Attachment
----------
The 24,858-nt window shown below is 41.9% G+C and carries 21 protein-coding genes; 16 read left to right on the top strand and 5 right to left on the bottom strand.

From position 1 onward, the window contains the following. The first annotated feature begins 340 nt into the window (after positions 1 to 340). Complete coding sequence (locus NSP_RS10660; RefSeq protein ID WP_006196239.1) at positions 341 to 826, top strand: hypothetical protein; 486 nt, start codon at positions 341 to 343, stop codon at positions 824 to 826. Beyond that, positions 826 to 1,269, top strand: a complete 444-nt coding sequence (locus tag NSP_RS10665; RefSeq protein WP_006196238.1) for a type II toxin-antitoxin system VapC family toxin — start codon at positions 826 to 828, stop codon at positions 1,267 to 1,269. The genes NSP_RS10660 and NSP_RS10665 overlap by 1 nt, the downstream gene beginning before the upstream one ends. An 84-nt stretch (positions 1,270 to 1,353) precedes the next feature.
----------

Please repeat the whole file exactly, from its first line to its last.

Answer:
The 24,858-nt window shown below is 41.9% G+C and carries 21 protein-coding genes; 16 read left to right on the top strand and 5 right to left on the bottom strand.

From position 1 onward, the window contains the following. The first annotated feature begins 340 nt into the window (after positions 1 to 340). Complete coding sequence (locus NSP_RS10660; RefSeq protein ID WP_006196239.1) at positions 341 to 826, top strand: hypothetical protein; 486 nt, start codon at positions 341 to 343, stop codon at positions 824 to 826. Beyond that, positions 826 to 1,269, top strand: a complete 444-nt coding sequence (locus tag NSP_RS10665; RefSeq protein WP_006196238.1) for a type II toxin-antitoxin system VapC family toxin — start codon at positions 826 to 828, stop codon at positions 1,267 to 1,269. The genes NSP_RS10660 and NSP_RS10665 overlap by 1 nt, the downstream gene beginning before the upstream one ends. An 84-nt stretch (positions 1,270 to 1,353) precedes the next feature.